oscar’s fourth chapter: night doesn’t mean dark.

When Oscar woke up and lifted the book off his face, it was very early in the deep damp morning and he was wide awake. The moon was full, heavy and he was nearing the reputed hormonal peak of his day. He had no memory of what the book was about, but he recalled with perfect clarity a sultrily ethereal gypsy fortune-teller claiming that his female side was nearly as well developed as his male side. As she read his Tarot cards, he sat on a wooden crate sucking on a ball of frozen orange sherbet packed into the hollowed out half of a blood orange and stared at her lips. That’s what he really remembered: her lips, and that they would make a wonderful sofa. His blood pulsed with warm, little sonic booms the more he relived the firm, fluidly muscular movement of her lips and the cool, tangy citrus of the sherbet on his lips and tongue. The little sonic booms in his inner ear got stronger the closer it got to four in the morning and the zenith of his male hormonal power.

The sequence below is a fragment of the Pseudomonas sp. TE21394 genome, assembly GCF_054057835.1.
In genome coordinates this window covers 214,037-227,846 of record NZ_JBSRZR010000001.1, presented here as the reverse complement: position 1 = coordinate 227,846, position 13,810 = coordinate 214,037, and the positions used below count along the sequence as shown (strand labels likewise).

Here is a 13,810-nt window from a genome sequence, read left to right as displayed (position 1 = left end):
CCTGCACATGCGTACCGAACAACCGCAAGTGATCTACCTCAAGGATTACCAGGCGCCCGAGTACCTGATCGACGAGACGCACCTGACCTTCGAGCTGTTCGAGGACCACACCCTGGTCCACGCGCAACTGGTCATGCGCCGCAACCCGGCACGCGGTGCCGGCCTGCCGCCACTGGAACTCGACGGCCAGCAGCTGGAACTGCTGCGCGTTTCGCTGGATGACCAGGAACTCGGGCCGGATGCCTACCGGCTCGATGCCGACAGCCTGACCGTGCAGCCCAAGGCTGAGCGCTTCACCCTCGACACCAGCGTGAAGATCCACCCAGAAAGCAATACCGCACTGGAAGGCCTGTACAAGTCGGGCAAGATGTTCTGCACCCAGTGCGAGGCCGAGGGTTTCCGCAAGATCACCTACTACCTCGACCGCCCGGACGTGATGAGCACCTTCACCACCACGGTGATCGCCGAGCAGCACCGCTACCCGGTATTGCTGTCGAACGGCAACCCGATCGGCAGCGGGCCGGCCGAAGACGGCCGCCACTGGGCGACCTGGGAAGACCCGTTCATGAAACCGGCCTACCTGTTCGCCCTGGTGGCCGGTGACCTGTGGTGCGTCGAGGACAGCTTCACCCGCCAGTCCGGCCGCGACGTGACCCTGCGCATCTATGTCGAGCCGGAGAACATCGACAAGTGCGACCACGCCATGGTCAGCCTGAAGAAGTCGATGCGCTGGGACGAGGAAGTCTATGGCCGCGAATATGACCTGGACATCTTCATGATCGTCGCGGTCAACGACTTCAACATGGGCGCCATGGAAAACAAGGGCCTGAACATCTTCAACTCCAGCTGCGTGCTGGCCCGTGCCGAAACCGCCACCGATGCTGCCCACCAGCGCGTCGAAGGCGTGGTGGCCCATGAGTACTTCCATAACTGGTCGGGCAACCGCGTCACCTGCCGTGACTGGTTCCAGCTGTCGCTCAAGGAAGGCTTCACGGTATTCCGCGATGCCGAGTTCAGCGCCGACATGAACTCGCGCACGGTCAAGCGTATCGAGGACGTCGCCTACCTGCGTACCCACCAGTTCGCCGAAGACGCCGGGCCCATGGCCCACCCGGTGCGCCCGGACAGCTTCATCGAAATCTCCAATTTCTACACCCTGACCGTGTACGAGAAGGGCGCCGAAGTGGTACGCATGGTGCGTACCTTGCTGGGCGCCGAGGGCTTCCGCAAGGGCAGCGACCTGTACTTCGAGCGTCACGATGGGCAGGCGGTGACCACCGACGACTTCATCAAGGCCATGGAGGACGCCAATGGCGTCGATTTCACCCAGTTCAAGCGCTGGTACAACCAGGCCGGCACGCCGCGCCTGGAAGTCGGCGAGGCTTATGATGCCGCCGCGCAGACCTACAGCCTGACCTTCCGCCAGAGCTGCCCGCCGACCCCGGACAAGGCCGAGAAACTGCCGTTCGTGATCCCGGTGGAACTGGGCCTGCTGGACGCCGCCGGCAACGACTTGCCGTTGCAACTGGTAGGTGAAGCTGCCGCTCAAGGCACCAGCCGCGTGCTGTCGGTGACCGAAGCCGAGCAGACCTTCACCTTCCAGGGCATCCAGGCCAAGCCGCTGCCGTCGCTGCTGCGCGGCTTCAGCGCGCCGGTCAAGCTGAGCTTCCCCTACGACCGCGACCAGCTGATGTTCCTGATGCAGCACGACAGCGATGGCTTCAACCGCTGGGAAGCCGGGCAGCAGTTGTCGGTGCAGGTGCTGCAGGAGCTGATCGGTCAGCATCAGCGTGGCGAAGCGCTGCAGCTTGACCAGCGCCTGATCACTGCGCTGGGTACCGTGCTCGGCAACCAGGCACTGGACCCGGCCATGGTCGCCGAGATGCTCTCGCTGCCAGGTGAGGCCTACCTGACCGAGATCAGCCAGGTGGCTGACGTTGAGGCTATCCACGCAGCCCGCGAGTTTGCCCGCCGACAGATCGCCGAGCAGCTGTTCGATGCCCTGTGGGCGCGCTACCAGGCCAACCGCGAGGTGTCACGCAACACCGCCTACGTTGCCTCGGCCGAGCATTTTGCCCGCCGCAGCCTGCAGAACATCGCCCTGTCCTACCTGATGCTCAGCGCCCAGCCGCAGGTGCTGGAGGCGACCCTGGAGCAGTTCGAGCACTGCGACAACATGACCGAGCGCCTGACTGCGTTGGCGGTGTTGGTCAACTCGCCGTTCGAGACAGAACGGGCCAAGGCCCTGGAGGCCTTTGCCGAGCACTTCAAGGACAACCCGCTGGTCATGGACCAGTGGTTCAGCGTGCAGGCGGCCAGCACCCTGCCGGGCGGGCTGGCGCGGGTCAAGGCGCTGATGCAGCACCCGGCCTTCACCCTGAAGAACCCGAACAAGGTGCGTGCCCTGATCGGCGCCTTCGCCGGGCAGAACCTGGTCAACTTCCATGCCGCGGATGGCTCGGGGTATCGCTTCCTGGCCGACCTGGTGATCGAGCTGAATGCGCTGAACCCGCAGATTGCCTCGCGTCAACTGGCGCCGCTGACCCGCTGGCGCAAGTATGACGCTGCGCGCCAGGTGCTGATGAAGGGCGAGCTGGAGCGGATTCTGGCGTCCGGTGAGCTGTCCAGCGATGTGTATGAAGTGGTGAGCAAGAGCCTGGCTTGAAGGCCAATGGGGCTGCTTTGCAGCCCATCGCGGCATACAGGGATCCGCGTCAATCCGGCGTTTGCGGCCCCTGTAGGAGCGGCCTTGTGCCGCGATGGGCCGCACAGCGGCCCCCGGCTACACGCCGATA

Meanwhile, incidentally, but, coincidentally, dutifully, rhythmically, and after all, the moon was full and to Oscar it resembled a bowl with not much cereal and too much milk. He padded to the kitchen and got a box of Captain Crunch, walked outside and threw a couple of handfuls of cereal at the moon. He knew exactly what he was doing. He and his hormones were wide awake.

He went back to bed and tried to remember what he had been reading before falling asleep, the book settling again, softly, maternally, reassuringly on his face.

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